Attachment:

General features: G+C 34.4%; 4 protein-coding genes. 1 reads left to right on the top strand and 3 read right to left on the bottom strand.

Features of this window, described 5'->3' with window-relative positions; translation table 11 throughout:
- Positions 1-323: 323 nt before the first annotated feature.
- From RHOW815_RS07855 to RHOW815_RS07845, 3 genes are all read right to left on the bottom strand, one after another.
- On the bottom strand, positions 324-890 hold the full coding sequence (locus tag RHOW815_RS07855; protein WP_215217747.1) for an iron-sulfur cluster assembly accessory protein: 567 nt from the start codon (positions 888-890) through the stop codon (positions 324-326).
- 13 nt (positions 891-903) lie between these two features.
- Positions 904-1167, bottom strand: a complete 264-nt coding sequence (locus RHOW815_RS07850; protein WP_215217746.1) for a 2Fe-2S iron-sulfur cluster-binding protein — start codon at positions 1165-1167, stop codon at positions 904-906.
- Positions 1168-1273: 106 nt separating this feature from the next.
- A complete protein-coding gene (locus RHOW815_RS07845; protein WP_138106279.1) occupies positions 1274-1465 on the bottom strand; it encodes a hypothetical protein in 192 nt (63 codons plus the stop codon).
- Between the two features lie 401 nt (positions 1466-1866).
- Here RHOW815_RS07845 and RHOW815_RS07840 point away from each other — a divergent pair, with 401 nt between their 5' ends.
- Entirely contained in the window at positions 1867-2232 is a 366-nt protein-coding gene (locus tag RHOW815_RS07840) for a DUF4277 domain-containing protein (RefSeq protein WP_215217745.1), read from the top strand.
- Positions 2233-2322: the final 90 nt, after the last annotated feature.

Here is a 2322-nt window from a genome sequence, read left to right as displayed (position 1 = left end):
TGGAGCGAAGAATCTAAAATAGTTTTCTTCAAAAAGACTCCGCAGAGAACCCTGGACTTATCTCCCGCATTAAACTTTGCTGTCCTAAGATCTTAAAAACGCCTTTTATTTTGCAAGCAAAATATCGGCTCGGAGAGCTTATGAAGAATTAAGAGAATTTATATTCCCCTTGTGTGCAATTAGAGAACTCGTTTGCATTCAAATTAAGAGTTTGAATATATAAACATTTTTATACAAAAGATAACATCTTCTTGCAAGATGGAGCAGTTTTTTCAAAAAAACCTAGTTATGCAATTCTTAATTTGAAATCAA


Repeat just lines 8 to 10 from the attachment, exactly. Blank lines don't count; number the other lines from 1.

- Positions 1168-1273: 106 nt separating this feature from the next.
- A complete protein-coding gene (locus RHOW815_RS07845; protein WP_138106279.1) occupies positions 1274-1465 on the bottom strand; it encodes a hypothetical protein in 192 nt (63 codons plus the stop codon).
- Between the two features lie 401 nt (positions 1466-1866).